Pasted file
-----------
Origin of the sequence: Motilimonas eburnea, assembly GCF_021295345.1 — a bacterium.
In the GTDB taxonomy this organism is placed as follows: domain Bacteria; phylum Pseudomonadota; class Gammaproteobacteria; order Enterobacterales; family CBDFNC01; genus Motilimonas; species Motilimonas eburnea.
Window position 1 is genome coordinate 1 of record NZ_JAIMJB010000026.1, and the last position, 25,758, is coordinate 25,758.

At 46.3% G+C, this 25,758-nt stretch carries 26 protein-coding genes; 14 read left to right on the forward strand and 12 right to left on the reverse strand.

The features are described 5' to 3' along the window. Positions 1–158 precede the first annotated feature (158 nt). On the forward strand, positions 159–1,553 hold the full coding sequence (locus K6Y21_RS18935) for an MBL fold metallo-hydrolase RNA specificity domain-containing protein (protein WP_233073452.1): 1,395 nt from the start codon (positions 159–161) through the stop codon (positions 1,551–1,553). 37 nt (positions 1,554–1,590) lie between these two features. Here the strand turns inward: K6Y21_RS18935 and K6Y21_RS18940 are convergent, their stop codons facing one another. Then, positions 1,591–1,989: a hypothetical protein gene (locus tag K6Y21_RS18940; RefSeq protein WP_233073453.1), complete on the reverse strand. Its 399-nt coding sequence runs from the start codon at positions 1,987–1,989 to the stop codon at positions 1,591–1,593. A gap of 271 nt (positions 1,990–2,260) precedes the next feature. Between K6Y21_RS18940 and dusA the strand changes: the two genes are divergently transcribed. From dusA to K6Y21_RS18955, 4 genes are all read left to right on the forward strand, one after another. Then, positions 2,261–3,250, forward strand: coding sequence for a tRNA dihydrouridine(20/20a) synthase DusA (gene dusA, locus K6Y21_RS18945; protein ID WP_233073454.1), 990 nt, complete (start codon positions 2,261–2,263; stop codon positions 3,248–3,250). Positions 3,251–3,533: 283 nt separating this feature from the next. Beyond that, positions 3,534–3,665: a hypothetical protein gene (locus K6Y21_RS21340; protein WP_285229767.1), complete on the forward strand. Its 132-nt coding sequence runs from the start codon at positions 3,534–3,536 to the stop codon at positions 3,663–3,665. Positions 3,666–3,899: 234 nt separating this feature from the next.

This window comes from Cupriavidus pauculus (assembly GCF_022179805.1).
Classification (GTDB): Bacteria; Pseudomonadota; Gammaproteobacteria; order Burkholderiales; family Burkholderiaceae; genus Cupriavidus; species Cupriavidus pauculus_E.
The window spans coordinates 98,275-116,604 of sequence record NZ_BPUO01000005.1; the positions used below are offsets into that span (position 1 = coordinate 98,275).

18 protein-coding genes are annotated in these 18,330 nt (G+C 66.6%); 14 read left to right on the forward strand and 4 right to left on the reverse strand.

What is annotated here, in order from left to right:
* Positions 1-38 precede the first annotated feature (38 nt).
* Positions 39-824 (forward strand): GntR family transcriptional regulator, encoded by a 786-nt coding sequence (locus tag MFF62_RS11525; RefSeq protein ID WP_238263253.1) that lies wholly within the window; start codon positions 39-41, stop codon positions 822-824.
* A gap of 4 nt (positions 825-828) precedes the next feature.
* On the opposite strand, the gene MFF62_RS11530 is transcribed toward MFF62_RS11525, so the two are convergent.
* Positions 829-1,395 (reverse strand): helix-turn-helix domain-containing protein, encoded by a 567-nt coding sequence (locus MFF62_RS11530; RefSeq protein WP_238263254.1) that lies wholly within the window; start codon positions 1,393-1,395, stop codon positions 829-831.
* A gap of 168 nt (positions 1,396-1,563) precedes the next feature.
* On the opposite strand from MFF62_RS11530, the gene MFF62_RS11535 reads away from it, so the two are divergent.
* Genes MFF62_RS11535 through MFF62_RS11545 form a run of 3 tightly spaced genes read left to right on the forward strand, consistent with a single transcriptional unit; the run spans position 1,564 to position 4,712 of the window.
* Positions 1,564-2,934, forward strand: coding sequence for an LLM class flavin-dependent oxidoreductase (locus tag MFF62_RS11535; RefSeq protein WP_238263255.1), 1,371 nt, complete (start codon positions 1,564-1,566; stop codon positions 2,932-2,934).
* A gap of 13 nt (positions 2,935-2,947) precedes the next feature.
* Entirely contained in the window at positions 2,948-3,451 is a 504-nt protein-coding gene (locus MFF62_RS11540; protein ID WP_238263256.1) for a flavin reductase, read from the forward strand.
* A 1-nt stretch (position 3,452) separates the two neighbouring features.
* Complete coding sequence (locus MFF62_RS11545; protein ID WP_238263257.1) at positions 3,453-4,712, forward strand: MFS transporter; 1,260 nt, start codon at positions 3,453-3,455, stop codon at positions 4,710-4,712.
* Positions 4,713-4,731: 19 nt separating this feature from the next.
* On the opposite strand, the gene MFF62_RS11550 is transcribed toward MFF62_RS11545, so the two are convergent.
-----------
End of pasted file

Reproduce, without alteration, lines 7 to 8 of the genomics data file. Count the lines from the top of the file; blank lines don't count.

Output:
Classification (GTDB): Bacteria; Pseudomonadota; Gammaproteobacteria; order Burkholderiales; family Burkholderiaceae; genus Cupriavidus; species Cupriavidus pauculus_E.
The window spans coordinates 98,275-116,604 of sequence record NZ_BPUO01000005.1; the positions used below are offsets into that span (position 1 = coordinate 98,275).